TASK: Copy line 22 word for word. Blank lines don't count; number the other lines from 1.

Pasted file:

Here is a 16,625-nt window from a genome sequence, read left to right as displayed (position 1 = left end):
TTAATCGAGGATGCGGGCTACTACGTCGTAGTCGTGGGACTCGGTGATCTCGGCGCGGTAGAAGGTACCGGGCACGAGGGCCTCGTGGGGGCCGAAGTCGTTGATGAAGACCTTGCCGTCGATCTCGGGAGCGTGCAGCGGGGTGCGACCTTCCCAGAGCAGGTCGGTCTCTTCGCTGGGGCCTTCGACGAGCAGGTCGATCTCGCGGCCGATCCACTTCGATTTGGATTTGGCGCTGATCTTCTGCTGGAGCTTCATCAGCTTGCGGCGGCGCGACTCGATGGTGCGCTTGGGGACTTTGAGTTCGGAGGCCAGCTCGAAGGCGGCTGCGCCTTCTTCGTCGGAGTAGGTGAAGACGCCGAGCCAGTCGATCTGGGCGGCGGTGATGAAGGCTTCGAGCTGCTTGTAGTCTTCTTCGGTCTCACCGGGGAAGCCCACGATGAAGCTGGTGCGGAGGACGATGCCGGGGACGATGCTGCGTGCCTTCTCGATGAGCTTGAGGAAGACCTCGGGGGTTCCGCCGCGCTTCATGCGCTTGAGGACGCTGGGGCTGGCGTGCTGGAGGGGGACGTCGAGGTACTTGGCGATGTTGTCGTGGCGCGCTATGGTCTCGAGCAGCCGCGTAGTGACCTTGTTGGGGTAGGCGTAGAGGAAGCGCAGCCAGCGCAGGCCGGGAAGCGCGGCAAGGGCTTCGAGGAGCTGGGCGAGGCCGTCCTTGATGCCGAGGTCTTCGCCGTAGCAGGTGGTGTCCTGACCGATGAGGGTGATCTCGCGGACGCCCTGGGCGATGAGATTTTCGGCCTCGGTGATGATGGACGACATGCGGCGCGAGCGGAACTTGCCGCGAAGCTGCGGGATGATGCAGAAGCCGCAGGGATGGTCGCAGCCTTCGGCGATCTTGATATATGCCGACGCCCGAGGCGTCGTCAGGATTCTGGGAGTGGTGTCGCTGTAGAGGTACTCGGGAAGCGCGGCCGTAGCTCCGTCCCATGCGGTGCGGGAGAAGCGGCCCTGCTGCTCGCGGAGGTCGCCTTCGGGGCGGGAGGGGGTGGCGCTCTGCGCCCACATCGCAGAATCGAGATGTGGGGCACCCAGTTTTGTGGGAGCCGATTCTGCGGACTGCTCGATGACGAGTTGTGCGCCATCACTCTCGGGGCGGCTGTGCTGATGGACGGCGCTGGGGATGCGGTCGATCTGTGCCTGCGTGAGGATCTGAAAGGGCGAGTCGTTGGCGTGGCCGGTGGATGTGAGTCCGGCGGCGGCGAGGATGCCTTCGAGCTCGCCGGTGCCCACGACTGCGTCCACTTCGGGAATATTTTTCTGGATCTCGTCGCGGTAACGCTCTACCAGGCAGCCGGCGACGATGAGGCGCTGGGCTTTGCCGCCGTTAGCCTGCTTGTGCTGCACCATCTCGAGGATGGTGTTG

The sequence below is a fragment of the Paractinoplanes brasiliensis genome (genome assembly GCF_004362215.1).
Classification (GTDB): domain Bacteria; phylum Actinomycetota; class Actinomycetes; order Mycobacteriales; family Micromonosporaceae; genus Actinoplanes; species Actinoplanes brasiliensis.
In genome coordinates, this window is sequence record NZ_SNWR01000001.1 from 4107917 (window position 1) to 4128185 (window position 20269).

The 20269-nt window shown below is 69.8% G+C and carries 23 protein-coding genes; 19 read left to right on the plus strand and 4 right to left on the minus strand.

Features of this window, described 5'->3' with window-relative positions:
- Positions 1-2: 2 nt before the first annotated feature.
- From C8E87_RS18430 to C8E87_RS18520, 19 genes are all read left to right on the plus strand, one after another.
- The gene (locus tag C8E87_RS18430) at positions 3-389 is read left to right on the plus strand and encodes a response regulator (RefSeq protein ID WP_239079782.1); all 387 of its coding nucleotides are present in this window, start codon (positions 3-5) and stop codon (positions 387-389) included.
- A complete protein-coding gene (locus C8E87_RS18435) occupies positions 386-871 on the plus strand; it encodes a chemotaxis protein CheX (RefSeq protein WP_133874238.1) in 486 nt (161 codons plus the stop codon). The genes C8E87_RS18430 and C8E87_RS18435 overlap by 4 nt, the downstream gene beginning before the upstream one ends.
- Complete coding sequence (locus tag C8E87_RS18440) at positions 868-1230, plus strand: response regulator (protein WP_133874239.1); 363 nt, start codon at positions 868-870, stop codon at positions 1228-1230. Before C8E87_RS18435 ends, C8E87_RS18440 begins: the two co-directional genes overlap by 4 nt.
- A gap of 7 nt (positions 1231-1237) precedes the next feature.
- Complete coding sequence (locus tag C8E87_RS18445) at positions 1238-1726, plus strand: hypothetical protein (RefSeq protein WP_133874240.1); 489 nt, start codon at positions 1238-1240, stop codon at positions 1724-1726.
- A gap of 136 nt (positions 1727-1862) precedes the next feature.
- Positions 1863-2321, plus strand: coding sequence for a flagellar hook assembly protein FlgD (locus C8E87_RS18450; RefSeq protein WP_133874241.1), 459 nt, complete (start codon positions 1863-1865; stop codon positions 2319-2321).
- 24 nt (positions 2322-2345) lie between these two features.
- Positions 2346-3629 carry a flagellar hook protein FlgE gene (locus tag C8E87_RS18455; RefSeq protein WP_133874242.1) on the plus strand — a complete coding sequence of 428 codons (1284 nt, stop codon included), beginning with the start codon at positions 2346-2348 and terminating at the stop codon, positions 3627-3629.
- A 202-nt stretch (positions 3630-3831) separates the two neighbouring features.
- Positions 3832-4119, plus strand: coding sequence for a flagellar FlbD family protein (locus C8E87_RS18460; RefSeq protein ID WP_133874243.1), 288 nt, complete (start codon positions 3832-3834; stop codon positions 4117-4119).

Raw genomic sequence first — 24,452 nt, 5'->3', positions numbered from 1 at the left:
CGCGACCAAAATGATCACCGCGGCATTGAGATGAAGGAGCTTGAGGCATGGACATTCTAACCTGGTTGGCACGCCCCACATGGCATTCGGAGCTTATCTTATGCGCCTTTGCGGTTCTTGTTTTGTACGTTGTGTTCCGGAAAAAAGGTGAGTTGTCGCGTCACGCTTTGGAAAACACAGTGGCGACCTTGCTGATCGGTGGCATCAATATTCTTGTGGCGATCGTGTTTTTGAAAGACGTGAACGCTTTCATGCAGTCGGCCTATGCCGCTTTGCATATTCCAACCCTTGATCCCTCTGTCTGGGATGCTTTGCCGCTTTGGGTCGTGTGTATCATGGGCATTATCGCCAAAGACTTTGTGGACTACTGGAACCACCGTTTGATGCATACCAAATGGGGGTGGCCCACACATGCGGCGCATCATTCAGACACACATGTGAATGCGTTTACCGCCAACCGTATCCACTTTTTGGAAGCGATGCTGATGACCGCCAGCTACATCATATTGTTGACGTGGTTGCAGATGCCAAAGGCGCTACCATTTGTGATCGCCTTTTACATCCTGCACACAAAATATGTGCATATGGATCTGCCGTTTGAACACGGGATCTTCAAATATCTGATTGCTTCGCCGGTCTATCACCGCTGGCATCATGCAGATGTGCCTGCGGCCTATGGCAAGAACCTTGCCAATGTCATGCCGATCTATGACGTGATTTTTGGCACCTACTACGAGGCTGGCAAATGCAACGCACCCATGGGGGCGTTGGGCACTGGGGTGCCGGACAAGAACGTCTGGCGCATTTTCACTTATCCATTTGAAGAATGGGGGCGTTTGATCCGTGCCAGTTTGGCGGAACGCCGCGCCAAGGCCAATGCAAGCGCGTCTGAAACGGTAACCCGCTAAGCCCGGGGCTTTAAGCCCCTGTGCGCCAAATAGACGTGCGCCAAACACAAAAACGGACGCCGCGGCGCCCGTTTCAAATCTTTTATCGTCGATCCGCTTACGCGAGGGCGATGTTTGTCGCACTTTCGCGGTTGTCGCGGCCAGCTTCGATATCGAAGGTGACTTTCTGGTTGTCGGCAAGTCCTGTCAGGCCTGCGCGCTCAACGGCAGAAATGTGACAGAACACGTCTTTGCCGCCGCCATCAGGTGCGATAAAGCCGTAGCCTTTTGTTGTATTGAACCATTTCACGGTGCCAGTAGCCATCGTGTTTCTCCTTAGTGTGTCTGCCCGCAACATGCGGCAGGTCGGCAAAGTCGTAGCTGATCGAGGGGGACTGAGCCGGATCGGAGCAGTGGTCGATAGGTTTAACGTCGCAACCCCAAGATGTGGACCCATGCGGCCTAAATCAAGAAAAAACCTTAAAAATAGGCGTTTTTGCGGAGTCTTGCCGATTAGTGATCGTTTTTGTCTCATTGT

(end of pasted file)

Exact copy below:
CGCGACCAAAATGATCACCGCGGCATTGAGATGAAGGAGCTTGAGGCATGGACATTCTAACCTGGTTGGCACGCCCCACATGGCATTCGGAGCTTATCTTATGCGCCTTTGCGGTTCTTGTTTTGTACGTTGTGTTCCGGAAAAAAGGTGAGTTGTCGCGTCACGCTTTGGAAAACACAGTGGCGACCTTGCTGATCGGTGGCATCAATATTCTTGTGGCGATCGTGTTTTTGAAAGACGTGAACGCTTTCATGCAGTCGGCCTATGCCGCTTTGCATATTCCAACCCTTGATCCCTCTGTCTGGGATGCTTTGCCGCTTTGGGTCGTGTGTATCATGGGCATTATCGCCAAAGACTTTGTGGACTACTGGAACCACCGTTTGATGCATACCAAATGGGGGTGGCCCACACATGCGGCGCATCATTCAGACACACATGTGAATGCGTTTACCGCCAACCGTATCCACTTTTTGGAAGCGATGCTGATGACCGCCAGCTACATCATATTGTTGACGTGGTTGCAGATGCCAAAGGCGCTACCATTTGTGATCGCCTTTTACATCCTGCACACAAAATATGTGCATATGGATCTGCCGTTTGAACACGGGATCTTCAAATATCTGATTGCTTCGCCGGTCTATCACCGCTGGCATCATGCAGATGTGCCTGCGGCCTATGGCAAGAACCTTGCCAATGTCATGCCGATCTATGACGTGATTTTTGGCACCTACTACGAGGCTGGCAAATGCAACGCACCCATGGGGGCGTTGGGCACTGGGGTGCCGGACAAGAACGTCTGGCGCATTTTCACTTATCCATTTGAAGAATGGGGGCGTTTGATCCGTGCCAGTTTGGCGGAACGCCGCGCCAAGGCCAATGCAAGCGCGTCTGAAACGGTAACCCGCTAAGCCCGGGGCTTTAAGCCCCTGTGCGCCAAATAGACGTGCGCCAAACACAAAAACGGACGCCGCGGCGCCCGTTTCAAATCTTTTATCGTCGATCCGCTTACGCGAGGGCGATGTTTGTCGCACTTTCGCGGTTGTCGCGGCCAGCTTCGATATCGAAGGTGACTTTCTGGTTGTCGGCAAGTCCTGTCAGGCCTGCGCGCTCAACGGCAGAAATGTGACAGAACACGTCTTTGCCGCCGCCATCAGGTGCGATAAAGCCGTAGCCTTTTGTTGTATTGAACCATTTCACGGTGCCAGTAGCCATCGTGTTTCTCCTTAGTGTGTCTGCCCGCAACATGCGGCAGGTCGGCAAAGTCGTAGCTGATCGAGGGGGACTGAGCCGGATCGGAGCAGTGGTCGATAGGTTTAACGTCGCAACCCCAAGATGTGGACCCATGCGGCCTAAATCAAGAAAAAACCTTAAAAATAGGCGTTTTTGCGGAGTCTTGCCGATTAGTGATCGTTTTTGTCTCATTGT